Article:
It is important to note that the exchange also includes derivatives and debt securities like bonds, which may be available for investing at Hong Kong Stock Exchange brokers, in addition to company shares.

Regulator

The front-lead regulator of the exchange is the Securities and Futures Commission (SFC), which aims to protect investors, monitor listings and oversee a range of financial activities, amongst other objectives. This is all to ensure the integrity of operational trading procedures. The SFC was established in 1989 and is an independent statutory body. There is a trading levy in place that funds the commission.

Opening Hours

The Hong Kong Stock Exchange (HKEX) is open for 5 hours and 30 minutes on weekdays for its securities (stocks and ETFs) market, as explained in its options and trading rules in Chapter 5. Although these are relatively short opening hours (the London Stock Exchange is open for 8 hours and 30 minutes), this does mean there is often high liquidity for the duration of the session between opening and closing times. High liquidity makes it easier for investors to buy and sell at their preferred share price and can also lead to tighter spreads.

The morning trading session is 09:30-12:00 HKST (GMT+8) and the afternoon session is 13:00-16:00 HKST, which is after the official one-hour break for lunch between 12:00 and 13:00 HKST. Although there are no night-time ETF hours, fortunately for UK investors, there are extended hours for securities and stocks from 09:00-09:30 HKST (pre-market) and 12:00-13:00 HKST (extended morning session) that can be used to access the market when it is technically closed.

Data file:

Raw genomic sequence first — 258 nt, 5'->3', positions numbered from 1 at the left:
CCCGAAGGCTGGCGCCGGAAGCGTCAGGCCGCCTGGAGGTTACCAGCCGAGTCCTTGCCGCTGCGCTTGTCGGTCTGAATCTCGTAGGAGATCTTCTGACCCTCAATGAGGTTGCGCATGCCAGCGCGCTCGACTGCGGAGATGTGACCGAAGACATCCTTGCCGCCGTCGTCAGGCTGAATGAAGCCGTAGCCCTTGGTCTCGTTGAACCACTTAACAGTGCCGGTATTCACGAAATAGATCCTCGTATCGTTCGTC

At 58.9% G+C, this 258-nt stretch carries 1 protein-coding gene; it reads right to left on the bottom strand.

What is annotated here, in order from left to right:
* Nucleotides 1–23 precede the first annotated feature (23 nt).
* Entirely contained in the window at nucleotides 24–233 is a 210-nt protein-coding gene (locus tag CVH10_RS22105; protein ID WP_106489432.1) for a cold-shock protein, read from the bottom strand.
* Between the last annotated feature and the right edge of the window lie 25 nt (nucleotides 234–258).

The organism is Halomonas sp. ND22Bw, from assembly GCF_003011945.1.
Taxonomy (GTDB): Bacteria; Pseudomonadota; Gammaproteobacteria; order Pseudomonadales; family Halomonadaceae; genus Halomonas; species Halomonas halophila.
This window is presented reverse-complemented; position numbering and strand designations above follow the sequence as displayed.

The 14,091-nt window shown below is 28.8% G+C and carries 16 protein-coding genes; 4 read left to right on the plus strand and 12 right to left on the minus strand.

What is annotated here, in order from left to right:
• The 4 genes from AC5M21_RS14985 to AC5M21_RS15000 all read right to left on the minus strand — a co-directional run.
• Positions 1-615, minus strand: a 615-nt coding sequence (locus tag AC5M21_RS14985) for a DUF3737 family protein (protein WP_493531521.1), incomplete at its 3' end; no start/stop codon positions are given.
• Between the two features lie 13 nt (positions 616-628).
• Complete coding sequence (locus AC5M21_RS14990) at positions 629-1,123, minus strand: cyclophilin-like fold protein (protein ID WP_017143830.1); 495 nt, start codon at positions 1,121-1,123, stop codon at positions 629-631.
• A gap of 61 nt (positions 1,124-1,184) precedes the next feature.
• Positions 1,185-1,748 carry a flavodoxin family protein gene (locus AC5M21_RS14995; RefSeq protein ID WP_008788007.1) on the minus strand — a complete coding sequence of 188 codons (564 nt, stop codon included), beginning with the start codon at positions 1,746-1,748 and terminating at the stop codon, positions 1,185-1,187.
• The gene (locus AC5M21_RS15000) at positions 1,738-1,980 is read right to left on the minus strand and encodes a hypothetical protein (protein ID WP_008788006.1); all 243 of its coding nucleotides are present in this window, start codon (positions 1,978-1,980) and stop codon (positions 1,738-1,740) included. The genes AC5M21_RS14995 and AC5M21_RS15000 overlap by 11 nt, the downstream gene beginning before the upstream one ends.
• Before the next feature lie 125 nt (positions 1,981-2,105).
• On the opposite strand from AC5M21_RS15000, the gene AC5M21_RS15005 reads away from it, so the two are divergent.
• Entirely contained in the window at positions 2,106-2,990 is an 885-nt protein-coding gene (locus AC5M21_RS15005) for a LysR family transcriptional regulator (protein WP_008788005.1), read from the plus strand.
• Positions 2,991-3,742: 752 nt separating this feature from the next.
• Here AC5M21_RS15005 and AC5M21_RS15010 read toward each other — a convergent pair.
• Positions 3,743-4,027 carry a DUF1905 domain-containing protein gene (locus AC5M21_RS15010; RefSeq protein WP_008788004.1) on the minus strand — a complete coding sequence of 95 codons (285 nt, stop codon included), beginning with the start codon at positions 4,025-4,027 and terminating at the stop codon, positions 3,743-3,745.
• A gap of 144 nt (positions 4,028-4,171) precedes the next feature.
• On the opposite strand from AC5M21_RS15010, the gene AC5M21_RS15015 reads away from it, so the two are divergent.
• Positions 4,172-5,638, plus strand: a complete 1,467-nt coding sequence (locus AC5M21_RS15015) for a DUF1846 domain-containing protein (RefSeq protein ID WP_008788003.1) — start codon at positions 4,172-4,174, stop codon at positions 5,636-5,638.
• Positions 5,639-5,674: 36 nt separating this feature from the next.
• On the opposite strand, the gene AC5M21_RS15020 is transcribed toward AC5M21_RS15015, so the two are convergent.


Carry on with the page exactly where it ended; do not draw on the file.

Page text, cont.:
The derivatives market, which includes options and futures, has similar investing hours but with a little more variation. Many of the major derivatives markets like the Hang Seng Index Futures usually trade from 09:15-16:30 HKST with a one-hour break for lunch. Some of these derivative products also have after-hours trading sessions.

The Hong Kong Stock Exchange (HKEX) has a halt mechanism in place for the suspension of trading and operating hours as a result of natural events like typhoons that could lead to the announcement of a halt in activity. There are also multiple investing holidays and half-days in the schedule so it is important to check a calendar and plan ahead. Chinese New Year, Christmas Day and New Year’s Day are usually non-trading days, which means Hong Kong Stock Exchange brokers will not be able to offer access to the market. Christmas Eve and the last day of the calendar year – New Year’s Eve – are half-days, so there is a limit on opening hours on these days.

What Is The HKEX Used For?

Chinese And Global Economy

The best HKEX brokers will include stocks from Mainland China in addition to Hong Kong-registered companies. This makes the exchange a good barometer of general Chinese and Asian economic performance, particularly when used alongside the Tokyo, Shanghai and Shenzhen stock exchanges.

Given the importance of Chinese growth to the global economy, the Hong Kong Stock Exchange and the indices linked to it can be a strong indicator of wider economic performance and an increase in the value of the Hang Seng could lead to an increase in the S&P 500, for example. However, the correlation between the HKEX and US equities is not as strong as it once was, partly due to a Chinese regulatory crackdown.

Diversification